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Why It Was Called 'Water Torture'

By Richard E. Mezo
Sunday, February 10, 2008

Last week, much to my dismay, government officials testified before Congress that the United States has used the interrogation technique known as waterboarding and would like to hold out the option of using it in the future. As someone who has experienced waterboarding, albeit in a controlled setting, I know that the act is indeed torture. I was waterboarded during my training to become a Navy flight crew member. As has been noted in The Post and other media outlets, waterboarding is "real drowning that simulates death." It's an experience our country should not subject people to.

In February 1963, I was ordered from the Naval Air Station in Alameda, Calif., to Whidbey Island, Wash., for survival training. Part of the week-long program was a brief incarceration in a simulated prisoner-of-war camp; at that time, the program was modeled on events that had occurred during the Korean War. First we were to be "held" in a mock North Korean camp and later transferred to a Chinese camp.

The enlisted men who supervised the training worked to make the situation realistic, and they succeeded in convincing me that I never wanted to become a prisoner of war. I recall that after our "capture," the sailors -- wearing Red Army uniforms -- marched the dozen or so of us along the ocean without our boots. It was very cold, and all our resolve and determination could not prevent our courage from eventually draining out through our wet feet. They took us to a compound of small huts with dirt floors. The camp was surrounded by barbed wire, and the entrance was guarded by armed soldiers.

Several times that night I was on the verge of speaking out, of trying to call the whole thing off, and I suspect that I was not the only one. We held on because none of us trainees wanted to be the person to quit. The camp had an array of torture devices, including the infamous "black box" (which I actually liked because it was the only time I was off the ground and not miserably cold), and our captors also threatened executions, though we had the comfort of knowing that they would not carry through on such threats.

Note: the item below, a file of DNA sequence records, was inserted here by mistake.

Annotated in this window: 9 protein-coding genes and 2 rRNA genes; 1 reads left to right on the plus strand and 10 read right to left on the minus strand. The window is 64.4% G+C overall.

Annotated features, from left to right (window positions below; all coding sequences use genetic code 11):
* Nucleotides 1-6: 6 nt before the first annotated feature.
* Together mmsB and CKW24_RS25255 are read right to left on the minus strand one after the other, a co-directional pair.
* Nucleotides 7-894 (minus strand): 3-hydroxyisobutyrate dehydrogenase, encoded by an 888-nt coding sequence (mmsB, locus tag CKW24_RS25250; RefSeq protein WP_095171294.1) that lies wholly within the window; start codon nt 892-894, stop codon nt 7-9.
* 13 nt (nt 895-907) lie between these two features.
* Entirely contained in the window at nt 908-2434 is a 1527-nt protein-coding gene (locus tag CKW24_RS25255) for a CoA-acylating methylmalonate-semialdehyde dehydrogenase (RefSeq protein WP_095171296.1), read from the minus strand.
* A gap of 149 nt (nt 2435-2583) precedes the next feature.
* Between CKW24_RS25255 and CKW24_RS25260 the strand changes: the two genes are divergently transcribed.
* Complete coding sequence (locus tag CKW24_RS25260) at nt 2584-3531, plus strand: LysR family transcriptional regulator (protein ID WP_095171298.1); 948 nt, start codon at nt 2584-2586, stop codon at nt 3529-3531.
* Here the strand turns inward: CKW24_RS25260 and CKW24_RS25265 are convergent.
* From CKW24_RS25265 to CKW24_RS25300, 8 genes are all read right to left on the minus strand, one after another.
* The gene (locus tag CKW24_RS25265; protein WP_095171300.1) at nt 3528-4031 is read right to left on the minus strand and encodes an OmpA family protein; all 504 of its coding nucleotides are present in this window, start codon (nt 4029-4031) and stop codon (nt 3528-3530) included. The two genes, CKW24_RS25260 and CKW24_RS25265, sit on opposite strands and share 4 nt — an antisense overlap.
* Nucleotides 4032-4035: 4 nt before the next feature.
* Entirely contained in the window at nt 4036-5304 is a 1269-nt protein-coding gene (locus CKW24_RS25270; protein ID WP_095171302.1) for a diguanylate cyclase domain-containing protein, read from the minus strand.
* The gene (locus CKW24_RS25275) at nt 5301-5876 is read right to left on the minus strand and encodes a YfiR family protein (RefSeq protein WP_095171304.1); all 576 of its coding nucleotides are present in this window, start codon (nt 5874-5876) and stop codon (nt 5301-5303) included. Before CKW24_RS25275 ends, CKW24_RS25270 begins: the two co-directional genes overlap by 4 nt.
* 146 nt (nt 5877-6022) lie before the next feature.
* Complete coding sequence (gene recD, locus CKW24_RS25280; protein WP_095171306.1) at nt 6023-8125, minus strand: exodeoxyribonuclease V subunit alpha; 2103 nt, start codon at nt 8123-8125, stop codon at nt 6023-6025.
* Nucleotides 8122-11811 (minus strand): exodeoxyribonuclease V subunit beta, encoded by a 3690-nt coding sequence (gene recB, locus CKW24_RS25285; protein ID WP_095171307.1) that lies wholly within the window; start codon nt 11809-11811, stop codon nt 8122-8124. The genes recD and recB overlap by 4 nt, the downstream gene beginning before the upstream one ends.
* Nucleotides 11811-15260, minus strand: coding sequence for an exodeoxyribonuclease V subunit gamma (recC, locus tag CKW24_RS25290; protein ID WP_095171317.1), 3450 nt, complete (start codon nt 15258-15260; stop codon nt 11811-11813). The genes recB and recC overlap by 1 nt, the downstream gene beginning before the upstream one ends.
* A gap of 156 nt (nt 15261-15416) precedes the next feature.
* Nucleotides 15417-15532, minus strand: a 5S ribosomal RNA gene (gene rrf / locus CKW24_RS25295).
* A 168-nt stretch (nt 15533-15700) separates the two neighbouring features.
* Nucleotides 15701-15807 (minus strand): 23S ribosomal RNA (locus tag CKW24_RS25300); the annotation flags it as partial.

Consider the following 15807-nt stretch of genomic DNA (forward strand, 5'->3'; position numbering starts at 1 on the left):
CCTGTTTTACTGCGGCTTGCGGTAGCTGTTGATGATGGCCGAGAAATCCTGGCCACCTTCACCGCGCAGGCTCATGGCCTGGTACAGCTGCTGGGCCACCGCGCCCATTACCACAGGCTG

We were all interrogated a few times, some of us more than others. During one interrogation, I was led blindfolded into a room. Suddenly one of the "enemy" hit me hard in the stomach -- a sucker punch that left me doubled over, out of breath. I think three other people were present, but I was never sure. Two men grabbed me at my sides. They put a pole of some kind under my knees and bent me over backward. My head went down lower than the rest of my body.

The questions (What is your unit? Where are you from?) were asked by one man. But we were not supposed to talk. I remember that the blindfold was heavy and completely covered my face. As the two men held me down, one on each side, someone began pouring water onto the blindfold, and suddenly I was drowning. The water streamed into my nose and then into my mouth when I gasped for breath. I couldn't stop it. All I could breathe was water, and it was terrifying. I think I began to lose consciousness. I felt my lungs begin to fill with burning liquid.

Pulling out my fingernails or even cutting off a finger would have been preferable. At least if someone had attacked my hands, I would have had to simply tolerate pain. But drowning is another matter.

Even though I knew that I was in a military facility and that my "captors" would not kill me, no matter what they threatened, my body sensed and reacted to the danger it was in. Adrenaline helped me to fight out of the position the men were holding me in. I can't really explain how I managed to stand up, still with one man clinging to each arm. I only know how horrible it was. The experience was probably only a few minutes, but to me it seemed much longer.

Waterboarding has, unfortunately, become a household word. Back then, we didn't call it waterboarding -- we called it "water torture." We recognized it as something the United States would never do, whatever the provocation. As a nation, we must ask our leaders, elected and appointed, to be aware of such horrors; we must ask them to stop the narrow and superficial thinking that hinges upon "legal" definitions and to use common sense. Waterboarding is torture, and torture is clearly a crime against humanity.

The writer, who served in the Navy for six years, teaches at Germanna Community College's Fredericksburg Campus.

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